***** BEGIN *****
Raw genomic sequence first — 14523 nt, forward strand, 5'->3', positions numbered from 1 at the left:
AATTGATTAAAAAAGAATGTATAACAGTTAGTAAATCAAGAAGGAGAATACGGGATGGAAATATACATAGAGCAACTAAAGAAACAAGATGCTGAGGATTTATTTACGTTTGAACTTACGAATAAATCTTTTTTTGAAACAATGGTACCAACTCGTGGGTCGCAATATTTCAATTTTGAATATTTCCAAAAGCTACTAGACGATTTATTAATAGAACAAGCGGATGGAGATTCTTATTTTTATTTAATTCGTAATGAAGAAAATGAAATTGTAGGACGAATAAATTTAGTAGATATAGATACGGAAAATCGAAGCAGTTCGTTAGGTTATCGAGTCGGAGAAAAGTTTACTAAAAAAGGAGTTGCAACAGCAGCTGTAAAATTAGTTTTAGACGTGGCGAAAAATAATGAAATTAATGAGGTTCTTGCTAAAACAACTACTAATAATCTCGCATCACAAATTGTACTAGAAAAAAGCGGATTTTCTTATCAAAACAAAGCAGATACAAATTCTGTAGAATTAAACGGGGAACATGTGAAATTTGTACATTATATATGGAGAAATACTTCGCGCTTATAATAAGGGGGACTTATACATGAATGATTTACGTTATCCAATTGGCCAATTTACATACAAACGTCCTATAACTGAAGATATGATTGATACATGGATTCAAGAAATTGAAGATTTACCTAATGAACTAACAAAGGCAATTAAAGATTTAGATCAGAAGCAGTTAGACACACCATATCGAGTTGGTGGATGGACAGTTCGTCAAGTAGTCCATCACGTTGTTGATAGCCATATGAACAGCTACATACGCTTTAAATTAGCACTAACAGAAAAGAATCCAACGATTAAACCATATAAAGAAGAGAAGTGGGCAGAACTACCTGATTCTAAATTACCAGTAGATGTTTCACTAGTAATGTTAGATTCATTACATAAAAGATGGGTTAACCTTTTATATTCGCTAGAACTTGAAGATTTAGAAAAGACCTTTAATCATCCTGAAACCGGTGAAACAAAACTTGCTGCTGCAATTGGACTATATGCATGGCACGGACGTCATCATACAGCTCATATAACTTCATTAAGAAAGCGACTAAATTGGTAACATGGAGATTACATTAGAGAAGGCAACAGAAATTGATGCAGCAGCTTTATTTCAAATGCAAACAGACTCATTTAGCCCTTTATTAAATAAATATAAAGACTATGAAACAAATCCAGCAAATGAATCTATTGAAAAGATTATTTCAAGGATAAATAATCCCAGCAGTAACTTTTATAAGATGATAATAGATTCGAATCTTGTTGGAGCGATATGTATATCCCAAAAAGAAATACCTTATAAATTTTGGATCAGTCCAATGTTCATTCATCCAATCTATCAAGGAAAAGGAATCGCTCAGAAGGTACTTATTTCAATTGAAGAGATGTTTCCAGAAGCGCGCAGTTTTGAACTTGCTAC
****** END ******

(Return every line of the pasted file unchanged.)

Raw genomic sequence first — 14523 nt, forward strand, 5'->3', positions numbered from 1 at the left:
AATTGATTAAAAAAGAATGTATAACAGTTAGTAAATCAAGAAGGAGAATACGGGATGGAAATATACATAGAGCAACTAAAGAAACAAGATGCTGAGGATTTATTTACGTTTGAACTTACGAATAAATCTTTTTTTGAAACAATGGTACCAACTCGTGGGTCGCAATATTTCAATTTTGAATATTTCCAAAAGCTACTAGACGATTTATTAATAGAACAAGCGGATGGAGATTCTTATTTTTATTTAATTCGTAATGAAGAAAATGAAATTGTAGGACGAATAAATTTAGTAGATATAGATACGGAAAATCGAAGCAGTTCGTTAGGTTATCGAGTCGGAGAAAAGTTTACTAAAAAAGGAGTTGCAACAGCAGCTGTAAAATTAGTTTTAGACGTGGCGAAAAATAATGAAATTAATGAGGTTCTTGCTAAAACAACTACTAATAATCTCGCATCACAAATTGTACTAGAAAAAAGCGGATTTTCTTATCAAAACAAAGCAGATACAAATTCTGTAGAATTAAACGGGGAACATGTGAAATTTGTACATTATATATGGAGAAATACTTCGCGCTTATAATAAGGGGGACTTATACATGAATGATTTACGTTATCCAATTGGCCAATTTACATACAAACGTCCTATAACTGAAGATATGATTGATACATGGATTCAAGAAATTGAAGATTTACCTAATGAACTAACAAAGGCAATTAAAGATTTAGATCAGAAGCAGTTAGACACACCATATCGAGTTGGTGGATGGACAGTTCGTCAAGTAGTCCATCACGTTGTTGATAGCCATATGAACAGCTACATACGCTTTAAATTAGCACTAACAGAAAAGAATCCAACGATTAAACCATATAAAGAAGAGAAGTGGGCAGAACTACCTGATTCTAAATTACCAGTAGATGTTTCACTAGTAATGTTAGATTCATTACATAAAAGATGGGTTAACCTTTTATATTCGCTAGAACTTGAAGATTTAGAAAAGACCTTTAATCATCCTGAAACCGGTGAAACAAAACTTGCTGCTGCAATTGGACTATATGCATGGCACGGACGTCATCATACAGCTCATATAACTTCATTAAGAAAGCGACTAAATTGGTAACATGGAGATTACATTAGAGAAGGCAACAGAAATTGATGCAGCAGCTTTATTTCAAATGCAAACAGACTCATTTAGCCCTTTATTAAATAAATATAAAGACTATGAAACAAATCCAGCAAATGAATCTATTGAAAAGATTATTTCAAGGATAAATAATCCCAGCAGTAACTTTTATAAGATGATAATAGATTCGAATCTTGTTGGAGCGATATGTATATCCCAAAAAGAAATACCTTATAAATTTTGGATCAGTCCAATGTTCATTCATCCAATCTATCAAGGAAAAGGAATCGCTCAGAAGGTACTTATTTCAATTGAAGAGATGTTTCCAGAAGCGCGCAGTTTTGAACTTGCTAC